"We need to do what we think is right," Davis said. "And shame on us if we are scared of litigation for doing the right thing."

Even some of those who support a ban on the anchored stroke -- a group that includes Tiger Woods -- wonder what took the governing bodies so long. Such putting strokes date as far back as the 1930s, and they first gained some measure of notoriety when Orville Moody won the 1989 U.S. Senior Open with a long putter held against his chest. Paul Azinger won the 2000 Sony Open with a putter he pressed into his belly.

But the longer putters got serious attention when majors were won last year -- by Bradley at the PGA Championship, followed by Simpson at the U.S. Open. Then, Ernie Els won the British Open this year.

Adding to the attention was Guan Tianlang, the 14-year-old from China who used a belly putter this month when he won the Asia-Pacific Amateur, which earned him a spot in the Masters. He will be the youngest player ever at Augusta National. Guan started using the belly putter about six months before his big win.

Even so, Dawson and Davis said the catalyst for a new rule was not who was winning tournaments, but the number of players switching to that style of putting.

Their research showed no more than 4 percent of players on the PGA Tour used the clubs for several years. It went to 6 percent in 2006, and then to 11 percent in 2011 and to 15 percent this year, with some events having as much as 25 percent of the players using the long clubs.

There was no empirical data to suggest a long putter made golf easier, and they made it clear that the proposed rule was not about performance.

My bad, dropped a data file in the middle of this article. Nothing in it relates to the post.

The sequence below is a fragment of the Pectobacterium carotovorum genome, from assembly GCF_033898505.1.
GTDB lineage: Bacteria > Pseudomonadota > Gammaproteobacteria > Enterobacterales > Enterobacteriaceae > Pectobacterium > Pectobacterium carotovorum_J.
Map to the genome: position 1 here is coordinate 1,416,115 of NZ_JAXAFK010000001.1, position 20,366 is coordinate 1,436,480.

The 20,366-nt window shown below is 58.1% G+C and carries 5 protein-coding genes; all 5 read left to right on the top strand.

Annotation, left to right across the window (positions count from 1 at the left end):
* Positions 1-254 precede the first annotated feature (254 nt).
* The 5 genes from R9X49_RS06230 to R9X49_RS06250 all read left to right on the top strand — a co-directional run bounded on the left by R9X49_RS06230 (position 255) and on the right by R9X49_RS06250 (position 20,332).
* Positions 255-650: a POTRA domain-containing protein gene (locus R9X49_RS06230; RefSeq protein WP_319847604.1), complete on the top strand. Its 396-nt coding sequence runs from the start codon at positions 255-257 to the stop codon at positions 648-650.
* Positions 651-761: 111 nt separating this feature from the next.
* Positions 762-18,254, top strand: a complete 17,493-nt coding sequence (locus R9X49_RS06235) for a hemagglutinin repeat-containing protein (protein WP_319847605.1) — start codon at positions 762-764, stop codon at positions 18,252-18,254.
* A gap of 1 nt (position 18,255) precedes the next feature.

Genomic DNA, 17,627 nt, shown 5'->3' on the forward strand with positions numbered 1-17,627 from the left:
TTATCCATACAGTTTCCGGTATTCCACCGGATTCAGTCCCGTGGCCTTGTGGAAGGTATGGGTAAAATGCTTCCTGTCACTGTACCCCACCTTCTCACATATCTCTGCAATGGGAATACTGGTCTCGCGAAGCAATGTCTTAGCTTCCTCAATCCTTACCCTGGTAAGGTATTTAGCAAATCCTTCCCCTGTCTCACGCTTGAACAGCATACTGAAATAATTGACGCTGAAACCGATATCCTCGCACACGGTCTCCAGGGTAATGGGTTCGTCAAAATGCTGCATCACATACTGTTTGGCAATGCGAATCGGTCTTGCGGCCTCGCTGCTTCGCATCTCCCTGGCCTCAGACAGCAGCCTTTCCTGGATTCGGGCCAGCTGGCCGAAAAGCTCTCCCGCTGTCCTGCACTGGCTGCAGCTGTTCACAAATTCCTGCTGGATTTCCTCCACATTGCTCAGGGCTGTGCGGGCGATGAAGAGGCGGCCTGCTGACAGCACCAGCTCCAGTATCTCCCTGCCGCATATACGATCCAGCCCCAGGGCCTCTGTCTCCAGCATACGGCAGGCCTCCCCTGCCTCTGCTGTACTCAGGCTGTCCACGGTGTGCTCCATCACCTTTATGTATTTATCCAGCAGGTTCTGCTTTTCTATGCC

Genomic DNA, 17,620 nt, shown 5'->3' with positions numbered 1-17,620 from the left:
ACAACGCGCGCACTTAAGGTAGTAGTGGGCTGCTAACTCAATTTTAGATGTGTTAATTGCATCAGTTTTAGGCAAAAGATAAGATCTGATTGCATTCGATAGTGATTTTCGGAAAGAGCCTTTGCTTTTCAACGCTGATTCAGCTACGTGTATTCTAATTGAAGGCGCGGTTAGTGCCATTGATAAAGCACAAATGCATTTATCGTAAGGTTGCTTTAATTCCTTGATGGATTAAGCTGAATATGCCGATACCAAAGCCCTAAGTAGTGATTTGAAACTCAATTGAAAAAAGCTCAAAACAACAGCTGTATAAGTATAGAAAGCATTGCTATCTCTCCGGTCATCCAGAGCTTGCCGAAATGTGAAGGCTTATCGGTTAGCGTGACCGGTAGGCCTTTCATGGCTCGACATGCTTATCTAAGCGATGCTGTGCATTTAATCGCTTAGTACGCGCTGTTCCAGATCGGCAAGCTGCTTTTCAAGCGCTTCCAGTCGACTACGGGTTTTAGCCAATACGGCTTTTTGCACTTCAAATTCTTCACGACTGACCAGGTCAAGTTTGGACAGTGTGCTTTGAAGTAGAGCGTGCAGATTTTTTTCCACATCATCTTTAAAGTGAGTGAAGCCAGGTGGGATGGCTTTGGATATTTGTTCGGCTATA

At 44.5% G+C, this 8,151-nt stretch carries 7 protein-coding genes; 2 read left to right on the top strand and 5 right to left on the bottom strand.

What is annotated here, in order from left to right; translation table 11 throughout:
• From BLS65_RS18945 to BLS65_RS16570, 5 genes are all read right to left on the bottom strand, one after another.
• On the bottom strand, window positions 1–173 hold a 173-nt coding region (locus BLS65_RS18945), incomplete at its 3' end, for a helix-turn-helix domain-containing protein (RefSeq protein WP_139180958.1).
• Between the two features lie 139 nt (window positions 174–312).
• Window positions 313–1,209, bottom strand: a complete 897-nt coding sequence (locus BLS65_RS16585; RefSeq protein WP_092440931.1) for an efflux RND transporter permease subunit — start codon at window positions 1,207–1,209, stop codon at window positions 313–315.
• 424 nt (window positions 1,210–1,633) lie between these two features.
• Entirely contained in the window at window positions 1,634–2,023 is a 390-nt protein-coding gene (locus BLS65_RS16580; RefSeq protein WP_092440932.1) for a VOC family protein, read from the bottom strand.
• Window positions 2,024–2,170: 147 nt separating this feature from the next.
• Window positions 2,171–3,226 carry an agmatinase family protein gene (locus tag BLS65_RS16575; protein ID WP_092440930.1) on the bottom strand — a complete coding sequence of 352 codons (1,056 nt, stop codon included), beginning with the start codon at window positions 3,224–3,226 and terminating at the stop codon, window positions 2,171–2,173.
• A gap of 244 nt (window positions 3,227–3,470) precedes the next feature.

"This is about defining the game and defining what is a stroke in golf," Dawson said.

Why now?

Davis said it was one thing for a few players who use a long putter because they struggled on the greens or had health issues. What changed was the spike in number of players using the putters, as well as instructors believing it was a better way to putt.

"It was this recent increase, it was this recent advocacy of players, instructors, to move toward the anchored stroke that really got us to the point where we said, `We need to act in the best interests of the game moving forward,'" Davis said. "This is all about the future of the game. It's about us defining the game, defining a stroke, clarifying a very controversial and divisive situation."

The penalty for anchoring the club would be loss of hole in match play and a two-stroke penalty in stroke play.

The PGA Tour, European Tour and LPGA Tour said it would evaluate the proposed rule with its players. The PGA Tour has a mandatory players' meeting in San Diego at the end of January, which former U.S. Amateur champion Colt Knost tweeted would be a lively session. Knost uses a belly putter.

The PGA of America said it was concerned that such a ban would drive people from the game.

"As our mission is to grow the game ... we are asking them to seriously consider the impact this proposed ban may have on people's enjoyment of the game and the overall growth of the game," PGA President Ted Bishop said.

Woods walked quickly by reporters after his pro-am round at the World Challenge, saying only, "I think it's a good one," when asked about the new rule. On Tuesday, he said using an anchored stroke takes away from nerves in the hands.

"I just believe that the art of putting is swinging the club and controlling nerves," Woods said Tuesday. "And having it as a fixed point, as I was saying all year, is something that's not in the traditions of the game. We swing all other 13 clubs. I think the putter should be the same."

Jack Nicklaus recalls that croquet-style putting was banned decades ago and golf moved on. Even though far more golfers use long putters, he expects the same outcome.

"They'll all learn to adjust," Nicklaus told the Golf Channel. "Like anything else, they'll get used to it and get over it. ... We've had changes with balls, wood heads, grooves, all kinds of changes. Players have adjusted to those and they'll adjust to this."